While many of them live in a rarefied world where things like childcare provision and unequal pay do not come up, female pop stars do like to talk about feminism. It is at least partly because they are asked about it constantly, possibly tediously, in a way that their male counterparts are not. Does Alex Turner have strong views on discrimination in the workplace? What does Harry Styles make of the gender pay gap? It doesn’t come up, oddly.

The result is a regular drip-drip of woolly comments – some brainless, some misguided, some downright damaging – from Beyoncé’s assertion “I need to find a catchy new word for feminism, right? Like ‘Bootylicious’”, to Lady Gaga’s “I’m not a feminist. I love men.” In the light of pearls like this, one might sympathise with Allen’s desire to close down the conversation.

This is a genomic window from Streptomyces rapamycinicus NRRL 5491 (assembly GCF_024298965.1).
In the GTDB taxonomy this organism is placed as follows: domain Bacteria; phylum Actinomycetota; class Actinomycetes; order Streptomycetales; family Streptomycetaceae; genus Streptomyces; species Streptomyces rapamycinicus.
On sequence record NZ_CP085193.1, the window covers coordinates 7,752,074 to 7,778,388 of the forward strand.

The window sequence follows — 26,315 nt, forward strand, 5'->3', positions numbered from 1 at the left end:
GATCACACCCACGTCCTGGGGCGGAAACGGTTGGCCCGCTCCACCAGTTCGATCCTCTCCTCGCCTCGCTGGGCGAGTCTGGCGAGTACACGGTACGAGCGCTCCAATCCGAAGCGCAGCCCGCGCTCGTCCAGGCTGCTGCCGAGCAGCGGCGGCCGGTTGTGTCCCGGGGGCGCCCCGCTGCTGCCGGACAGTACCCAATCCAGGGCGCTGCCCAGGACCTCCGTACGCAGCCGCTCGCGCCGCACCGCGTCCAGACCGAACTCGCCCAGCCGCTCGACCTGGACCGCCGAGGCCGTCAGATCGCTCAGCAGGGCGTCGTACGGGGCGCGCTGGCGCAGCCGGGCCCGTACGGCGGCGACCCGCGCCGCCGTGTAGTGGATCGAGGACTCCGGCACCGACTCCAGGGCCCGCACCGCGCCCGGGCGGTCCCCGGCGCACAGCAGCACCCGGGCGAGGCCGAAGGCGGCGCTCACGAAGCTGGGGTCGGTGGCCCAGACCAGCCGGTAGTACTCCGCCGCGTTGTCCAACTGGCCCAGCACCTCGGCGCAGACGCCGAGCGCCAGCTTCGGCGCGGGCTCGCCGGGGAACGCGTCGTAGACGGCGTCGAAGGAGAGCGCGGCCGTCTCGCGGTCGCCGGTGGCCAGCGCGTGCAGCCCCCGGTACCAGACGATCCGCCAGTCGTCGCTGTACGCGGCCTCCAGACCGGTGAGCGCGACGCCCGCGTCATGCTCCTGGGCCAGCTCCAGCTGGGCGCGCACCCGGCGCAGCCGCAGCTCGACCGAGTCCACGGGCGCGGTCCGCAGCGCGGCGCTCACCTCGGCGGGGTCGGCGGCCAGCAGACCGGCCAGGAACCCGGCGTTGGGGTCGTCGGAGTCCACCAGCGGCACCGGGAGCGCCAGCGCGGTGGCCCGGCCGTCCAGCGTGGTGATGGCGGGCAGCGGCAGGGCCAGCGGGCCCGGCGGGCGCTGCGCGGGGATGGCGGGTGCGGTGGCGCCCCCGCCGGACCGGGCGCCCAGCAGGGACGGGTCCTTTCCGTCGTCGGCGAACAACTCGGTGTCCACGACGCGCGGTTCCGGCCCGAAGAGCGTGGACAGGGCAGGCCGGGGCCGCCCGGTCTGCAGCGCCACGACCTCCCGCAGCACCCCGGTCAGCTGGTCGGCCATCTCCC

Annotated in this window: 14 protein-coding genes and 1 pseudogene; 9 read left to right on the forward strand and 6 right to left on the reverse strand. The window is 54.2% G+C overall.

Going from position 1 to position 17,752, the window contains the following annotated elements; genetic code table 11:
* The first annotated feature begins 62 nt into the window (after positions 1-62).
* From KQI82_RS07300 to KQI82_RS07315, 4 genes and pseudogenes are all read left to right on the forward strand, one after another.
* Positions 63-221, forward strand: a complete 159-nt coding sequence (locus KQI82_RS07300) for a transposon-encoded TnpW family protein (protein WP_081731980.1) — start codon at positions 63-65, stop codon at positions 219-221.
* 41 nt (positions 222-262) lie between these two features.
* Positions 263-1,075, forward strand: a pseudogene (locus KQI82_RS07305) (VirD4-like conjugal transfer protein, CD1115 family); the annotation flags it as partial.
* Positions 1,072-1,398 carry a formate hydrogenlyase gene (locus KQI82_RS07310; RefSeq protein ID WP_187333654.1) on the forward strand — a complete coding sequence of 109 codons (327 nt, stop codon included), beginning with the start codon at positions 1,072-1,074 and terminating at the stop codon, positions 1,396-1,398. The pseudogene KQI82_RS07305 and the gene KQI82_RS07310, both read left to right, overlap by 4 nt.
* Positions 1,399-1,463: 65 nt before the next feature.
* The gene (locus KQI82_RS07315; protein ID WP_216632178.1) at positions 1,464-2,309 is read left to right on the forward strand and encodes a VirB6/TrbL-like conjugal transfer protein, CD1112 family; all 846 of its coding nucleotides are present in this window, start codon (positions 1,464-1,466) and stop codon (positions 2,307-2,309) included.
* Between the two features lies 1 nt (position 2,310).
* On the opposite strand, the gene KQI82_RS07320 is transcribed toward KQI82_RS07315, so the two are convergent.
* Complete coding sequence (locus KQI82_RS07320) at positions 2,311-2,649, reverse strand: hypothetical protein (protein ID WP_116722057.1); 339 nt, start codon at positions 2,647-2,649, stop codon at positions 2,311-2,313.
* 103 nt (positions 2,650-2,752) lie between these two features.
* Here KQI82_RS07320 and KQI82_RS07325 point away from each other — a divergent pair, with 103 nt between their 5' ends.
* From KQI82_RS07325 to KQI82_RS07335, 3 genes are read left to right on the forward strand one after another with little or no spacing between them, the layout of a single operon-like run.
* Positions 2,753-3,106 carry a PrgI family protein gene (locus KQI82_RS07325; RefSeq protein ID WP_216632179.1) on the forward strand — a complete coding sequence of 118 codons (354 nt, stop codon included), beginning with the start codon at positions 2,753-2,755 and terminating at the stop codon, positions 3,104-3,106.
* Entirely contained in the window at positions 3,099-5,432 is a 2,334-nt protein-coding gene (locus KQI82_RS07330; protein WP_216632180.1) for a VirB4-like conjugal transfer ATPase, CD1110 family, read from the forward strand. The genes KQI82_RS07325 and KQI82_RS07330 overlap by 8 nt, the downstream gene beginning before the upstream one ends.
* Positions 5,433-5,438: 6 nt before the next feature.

That is not a solution, though. Feminism is, and should be, a broad church – it is just another word for equality – but there are better and worse arenas for the debate. The weight on women in the public eye to represent their sex is crushing to the point of being self-defeating. Why should the token female panellist on a comedy quiz show carry the can for an entire gender’s sense of humour? Why should a pop star “come out” as a feminist?

Allen made her comments in a men’s magazine she has guest-edited on the theme “How to be a man”, which is troubling in itself. She edited the magazine because she is releasing a new album, which she has named Sheezus, creating her image, Eve-like, out of Yeezus, the last album by male rap phenomenon Kanye West. Given the context, it is probably unfair to expect too much in the way of nuanced gender politics.